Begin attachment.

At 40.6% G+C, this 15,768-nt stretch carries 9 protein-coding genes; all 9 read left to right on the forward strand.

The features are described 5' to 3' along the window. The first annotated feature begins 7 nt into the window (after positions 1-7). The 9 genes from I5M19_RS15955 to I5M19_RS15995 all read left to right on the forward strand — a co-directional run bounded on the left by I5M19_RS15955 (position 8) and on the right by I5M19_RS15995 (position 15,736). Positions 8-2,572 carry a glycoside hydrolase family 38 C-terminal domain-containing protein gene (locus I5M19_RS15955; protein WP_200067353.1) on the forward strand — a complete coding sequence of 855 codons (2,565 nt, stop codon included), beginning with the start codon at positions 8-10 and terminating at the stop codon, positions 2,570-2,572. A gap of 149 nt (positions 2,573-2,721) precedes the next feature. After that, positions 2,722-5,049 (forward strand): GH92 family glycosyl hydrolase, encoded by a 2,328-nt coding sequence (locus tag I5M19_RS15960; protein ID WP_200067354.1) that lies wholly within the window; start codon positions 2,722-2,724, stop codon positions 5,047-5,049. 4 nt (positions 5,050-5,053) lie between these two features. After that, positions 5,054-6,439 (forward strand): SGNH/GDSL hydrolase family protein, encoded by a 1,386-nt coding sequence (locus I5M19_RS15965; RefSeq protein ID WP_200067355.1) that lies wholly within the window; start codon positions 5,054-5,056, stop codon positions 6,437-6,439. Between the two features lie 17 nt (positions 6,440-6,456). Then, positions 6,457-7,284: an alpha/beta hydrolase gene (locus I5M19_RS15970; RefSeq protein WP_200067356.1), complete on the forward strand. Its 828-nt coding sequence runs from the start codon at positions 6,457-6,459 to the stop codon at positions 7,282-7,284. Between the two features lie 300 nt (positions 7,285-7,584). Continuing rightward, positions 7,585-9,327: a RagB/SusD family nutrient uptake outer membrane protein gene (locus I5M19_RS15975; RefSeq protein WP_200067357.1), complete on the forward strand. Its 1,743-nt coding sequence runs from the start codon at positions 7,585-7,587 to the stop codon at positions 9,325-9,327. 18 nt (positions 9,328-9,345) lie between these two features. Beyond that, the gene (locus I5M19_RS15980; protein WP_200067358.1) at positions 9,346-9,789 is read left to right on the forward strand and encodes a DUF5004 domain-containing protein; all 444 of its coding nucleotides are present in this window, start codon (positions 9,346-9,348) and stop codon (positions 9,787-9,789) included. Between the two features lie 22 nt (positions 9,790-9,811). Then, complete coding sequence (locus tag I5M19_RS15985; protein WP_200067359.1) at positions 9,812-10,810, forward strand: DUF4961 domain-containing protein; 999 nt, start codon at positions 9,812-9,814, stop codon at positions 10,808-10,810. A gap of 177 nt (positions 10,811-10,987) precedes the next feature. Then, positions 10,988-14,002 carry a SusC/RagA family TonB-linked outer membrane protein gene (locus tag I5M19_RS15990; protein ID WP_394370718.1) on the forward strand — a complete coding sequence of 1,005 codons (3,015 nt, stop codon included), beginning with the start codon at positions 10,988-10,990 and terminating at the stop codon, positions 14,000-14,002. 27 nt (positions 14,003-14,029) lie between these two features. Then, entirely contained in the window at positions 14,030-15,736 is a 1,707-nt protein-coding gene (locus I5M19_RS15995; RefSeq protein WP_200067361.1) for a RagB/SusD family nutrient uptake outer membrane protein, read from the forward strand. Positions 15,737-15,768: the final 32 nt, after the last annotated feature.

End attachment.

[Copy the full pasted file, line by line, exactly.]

At 40.6% G+C, this 15,768-nt stretch carries 9 protein-coding genes; all 9 read left to right on the forward strand.

The features are described 5' to 3' along the window. The first annotated feature begins 7 nt into the window (after positions 1-7). The 9 genes from I5M19_RS15955 to I5M19_RS15995 all read left to right on the forward strand — a co-directional run bounded on the left by I5M19_RS15955 (position 8) and on the right by I5M19_RS15995 (position 15,736). Positions 8-2,572 carry a glycoside hydrolase family 38 C-terminal domain-containing protein gene (locus I5M19_RS15955; protein WP_200067353.1) on the forward strand — a complete coding sequence of 855 codons (2,565 nt, stop codon included), beginning with the start codon at positions 8-10 and terminating at the stop codon, positions 2,570-2,572. A gap of 149 nt (positions 2,573-2,721) precedes the next feature. After that, positions 2,722-5,049 (forward strand): GH92 family glycosyl hydrolase, encoded by a 2,328-nt coding sequence (locus tag I5M19_RS15960; protein ID WP_200067354.1) that lies wholly within the window; start codon positions 2,722-2,724, stop codon positions 5,047-5,049. 4 nt (positions 5,050-5,053) lie between these two features. After that, positions 5,054-6,439 (forward strand): SGNH/GDSL hydrolase family protein, encoded by a 1,386-nt coding sequence (locus I5M19_RS15965; RefSeq protein ID WP_200067355.1) that lies wholly within the window; start codon positions 5,054-5,056, stop codon positions 6,437-6,439. Between the two features lie 17 nt (positions 6,440-6,456). Then, positions 6,457-7,284: an alpha/beta hydrolase gene (locus I5M19_RS15970; RefSeq protein WP_200067356.1), complete on the forward strand. Its 828-nt coding sequence runs from the start codon at positions 6,457-6,459 to the stop codon at positions 7,282-7,284. Between the two features lie 300 nt (positions 7,285-7,584). Continuing rightward, positions 7,585-9,327: a RagB/SusD family nutrient uptake outer membrane protein gene (locus I5M19_RS15975; RefSeq protein WP_200067357.1), complete on the forward strand. Its 1,743-nt coding sequence runs from the start codon at positions 7,585-7,587 to the stop codon at positions 9,325-9,327. 18 nt (positions 9,328-9,345) lie between these two features. Beyond that, the gene (locus I5M19_RS15980; protein WP_200067358.1) at positions 9,346-9,789 is read left to right on the forward strand and encodes a DUF5004 domain-containing protein; all 444 of its coding nucleotides are present in this window, start codon (positions 9,346-9,348) and stop codon (positions 9,787-9,789) included. Between the two features lie 22 nt (positions 9,790-9,811). Then, complete coding sequence (locus tag I5M19_RS15985; protein WP_200067359.1) at positions 9,812-10,810, forward strand: DUF4961 domain-containing protein; 999 nt, start codon at positions 9,812-9,814, stop codon at positions 10,808-10,810. A gap of 177 nt (positions 10,811-10,987) precedes the next feature. Then, positions 10,988-14,002 carry a SusC/RagA family TonB-linked outer membrane protein gene (locus tag I5M19_RS15990; protein ID WP_394370718.1) on the forward strand — a complete coding sequence of 1,005 codons (3,015 nt, stop codon included), beginning with the start codon at positions 10,988-10,990 and terminating at the stop codon, positions 14,000-14,002. 27 nt (positions 14,003-14,029) lie between these two features. Then, entirely contained in the window at positions 14,030-15,736 is a 1,707-nt protein-coding gene (locus I5M19_RS15995; RefSeq protein WP_200067361.1) for a RagB/SusD family nutrient uptake outer membrane protein, read from the forward strand. Positions 15,737-15,768: the final 32 nt, after the last annotated feature.